Since time began, people have used plants to cure ailments, and until the 17th century the science of botany and medicine were closely linked.
It was once essential for people who practised medicine to have an understanding of plants and their medicinal powers. Yet at the beginning of the scientific age, these two arts became separate, and books describing plants used in medicine were no longer written. Botanical books ignored the curative effects of plants, and medical books failed to list traditional remedies which for centuries had been used to treat patients.
Many people still look on herbal cures as some kind of quack medicine. This is mainly because much of what we know about plants’ medicinal action is traditional and has been passed on by word of mouth, and in many cases has not been scientifically proved. Yet for centuries plants were the only cures that were available and they were certainly effective, even though they took a long time to act. Modern synthetic drugs usually take effect more quickly.
A vast range
A herbal (a book describing plants used in medicine) published in 1931 contained information about more than 2500 plants, ranging from such different varieties as Scotch Pine, Scarlet Pimpernel,, Madonna Lily and Lilyof-the-Valley. It included medicinal plants that have or addictive effects, such as Henbane, Belladonna, and Aconite (Monkshood). These plants can be very effective, and some are even used in modern drugs.
Importance of common names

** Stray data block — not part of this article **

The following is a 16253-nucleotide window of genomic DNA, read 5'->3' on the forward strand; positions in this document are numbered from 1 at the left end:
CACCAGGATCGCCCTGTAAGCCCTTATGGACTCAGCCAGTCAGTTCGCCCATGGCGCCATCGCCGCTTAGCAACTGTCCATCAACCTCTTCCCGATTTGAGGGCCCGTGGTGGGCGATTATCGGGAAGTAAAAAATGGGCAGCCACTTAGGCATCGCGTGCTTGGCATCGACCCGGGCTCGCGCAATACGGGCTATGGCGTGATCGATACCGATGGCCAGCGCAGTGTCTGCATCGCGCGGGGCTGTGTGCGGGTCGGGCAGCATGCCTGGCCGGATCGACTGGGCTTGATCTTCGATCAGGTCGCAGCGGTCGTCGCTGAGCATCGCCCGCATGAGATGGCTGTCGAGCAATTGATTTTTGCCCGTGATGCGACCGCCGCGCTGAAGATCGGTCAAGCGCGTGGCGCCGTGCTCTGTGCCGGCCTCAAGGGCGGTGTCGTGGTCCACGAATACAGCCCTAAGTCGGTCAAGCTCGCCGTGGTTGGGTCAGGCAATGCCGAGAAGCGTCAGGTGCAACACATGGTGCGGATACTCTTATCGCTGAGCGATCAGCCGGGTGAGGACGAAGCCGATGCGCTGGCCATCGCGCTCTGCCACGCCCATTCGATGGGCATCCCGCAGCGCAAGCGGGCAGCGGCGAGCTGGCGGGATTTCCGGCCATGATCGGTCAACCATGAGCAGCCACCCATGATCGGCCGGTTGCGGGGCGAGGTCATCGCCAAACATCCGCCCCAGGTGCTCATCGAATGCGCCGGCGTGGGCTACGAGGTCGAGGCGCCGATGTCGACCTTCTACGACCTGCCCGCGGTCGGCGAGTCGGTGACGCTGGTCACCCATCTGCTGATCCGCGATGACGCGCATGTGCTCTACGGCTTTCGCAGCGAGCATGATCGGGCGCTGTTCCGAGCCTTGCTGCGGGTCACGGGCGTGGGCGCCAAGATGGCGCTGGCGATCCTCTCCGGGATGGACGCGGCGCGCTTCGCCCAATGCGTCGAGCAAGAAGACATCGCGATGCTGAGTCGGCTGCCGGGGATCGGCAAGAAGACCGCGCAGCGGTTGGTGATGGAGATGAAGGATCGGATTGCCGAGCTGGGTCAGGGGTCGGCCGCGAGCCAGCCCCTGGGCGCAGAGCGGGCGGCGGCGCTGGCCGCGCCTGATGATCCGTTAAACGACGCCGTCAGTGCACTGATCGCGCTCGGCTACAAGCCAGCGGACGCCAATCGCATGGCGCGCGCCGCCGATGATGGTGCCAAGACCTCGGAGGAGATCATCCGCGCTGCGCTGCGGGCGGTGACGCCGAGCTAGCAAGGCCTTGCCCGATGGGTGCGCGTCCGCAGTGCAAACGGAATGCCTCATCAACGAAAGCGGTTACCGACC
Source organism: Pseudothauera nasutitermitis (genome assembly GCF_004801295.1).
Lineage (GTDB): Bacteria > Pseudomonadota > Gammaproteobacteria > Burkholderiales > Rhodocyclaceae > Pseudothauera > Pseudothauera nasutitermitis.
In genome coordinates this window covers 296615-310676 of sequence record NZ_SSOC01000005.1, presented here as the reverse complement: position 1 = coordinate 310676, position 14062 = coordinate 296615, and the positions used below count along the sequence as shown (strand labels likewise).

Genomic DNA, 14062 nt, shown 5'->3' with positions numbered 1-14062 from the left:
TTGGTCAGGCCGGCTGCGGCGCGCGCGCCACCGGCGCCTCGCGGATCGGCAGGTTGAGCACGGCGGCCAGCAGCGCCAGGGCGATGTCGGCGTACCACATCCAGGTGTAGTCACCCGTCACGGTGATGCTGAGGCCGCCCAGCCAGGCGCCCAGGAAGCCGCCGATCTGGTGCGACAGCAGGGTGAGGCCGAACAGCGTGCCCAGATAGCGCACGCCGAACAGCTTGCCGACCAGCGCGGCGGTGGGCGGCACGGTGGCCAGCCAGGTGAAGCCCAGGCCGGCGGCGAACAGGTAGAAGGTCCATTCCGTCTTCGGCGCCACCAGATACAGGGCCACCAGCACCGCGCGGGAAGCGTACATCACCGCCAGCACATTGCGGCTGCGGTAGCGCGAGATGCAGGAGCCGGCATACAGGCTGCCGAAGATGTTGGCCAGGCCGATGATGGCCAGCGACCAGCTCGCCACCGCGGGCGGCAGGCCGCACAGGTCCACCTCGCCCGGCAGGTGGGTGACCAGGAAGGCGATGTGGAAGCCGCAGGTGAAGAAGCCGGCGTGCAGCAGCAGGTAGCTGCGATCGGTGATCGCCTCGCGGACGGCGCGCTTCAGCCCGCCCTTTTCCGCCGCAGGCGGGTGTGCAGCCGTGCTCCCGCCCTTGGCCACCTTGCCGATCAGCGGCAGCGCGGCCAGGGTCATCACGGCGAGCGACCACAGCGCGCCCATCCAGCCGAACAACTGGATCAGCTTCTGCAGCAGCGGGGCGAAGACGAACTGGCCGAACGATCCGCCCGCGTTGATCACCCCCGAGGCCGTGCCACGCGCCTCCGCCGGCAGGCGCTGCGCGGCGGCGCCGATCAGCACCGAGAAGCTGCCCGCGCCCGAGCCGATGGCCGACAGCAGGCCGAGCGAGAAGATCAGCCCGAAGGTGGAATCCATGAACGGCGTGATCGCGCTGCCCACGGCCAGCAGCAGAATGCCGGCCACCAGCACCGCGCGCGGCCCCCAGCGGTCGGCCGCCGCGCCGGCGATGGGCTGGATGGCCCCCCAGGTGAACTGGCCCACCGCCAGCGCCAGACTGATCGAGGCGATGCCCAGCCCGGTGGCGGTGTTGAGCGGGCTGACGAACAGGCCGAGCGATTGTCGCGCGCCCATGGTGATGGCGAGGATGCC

Many of the common names of medicinal plants tell us something about their use.
- Eyebright is useful for refreshing tired eyes; Viper’s Bugloss is said to be an antidote to snake bites; Scullcap has been used to cure insomnia; and Lung-wort was used to treat diseases of the lung.
- The word wort appears often in common names, and comes from the old English word wyrt, meaning plant and herb.
- Woundwort was used for soothing and healing wounds, as was Moneywort; Motherwort was used in a refreshing and invigorating drink that acted as a tonic.
- Soapwort was used both for medicinal purposes and to clean clothing. It was also known as Latherwort and Crow Soap. Sneezewort was used in powdered form for ‘stuffing up the nose to cause sneezing’.
- Scurvy Grass was use on sea voyages as a preventative of scurvy. Its other common name is Spoonwort, which comes from the fact that its are spoon-shaped and carried on long .
Herbs of the kitchen garden, also have their medicinal uses; for example, parsley will remove excess fluid, and peppermint relieves indigestion.
What’s in a name
The English language is rich in both descriptive and interesting common names, especially for medicinal plants. One plant may have three, four or more names which tell us something about its properties.
Self-heal (Prunea vulgaris), a remedy for internal and external wounds, is also known as All-heal, Hook-heel, Slough-heal and Blue Curls. The well-known Deadly Nightshade (Atropa belladonna) — which is used in the treatment of eye diseases as well as in poultices to relieve inflammation and swelling — has a wide range of common names, including Devil’s Cherries, Naughtyman’s Cherries and Devil’s Herb. Most are no longer in use, but they tell us something about the nature of this deadly plant.
Feverfew, or Chrysanthemurn parthenium, describes the beneficial (and also migraine-alleviating) actions of this white-flowered plant. Feverfew is a corruption of febrifuge, an agent that reduces fever. Other common names for this plant include Featherfew and Featherfoil.
As well as theand of medicinal plants, the roots are also sometimes used; usually the is crushed and then boiling water is poured on to it to make an infusion. Comfrey Root is effective in treating coughs and styes.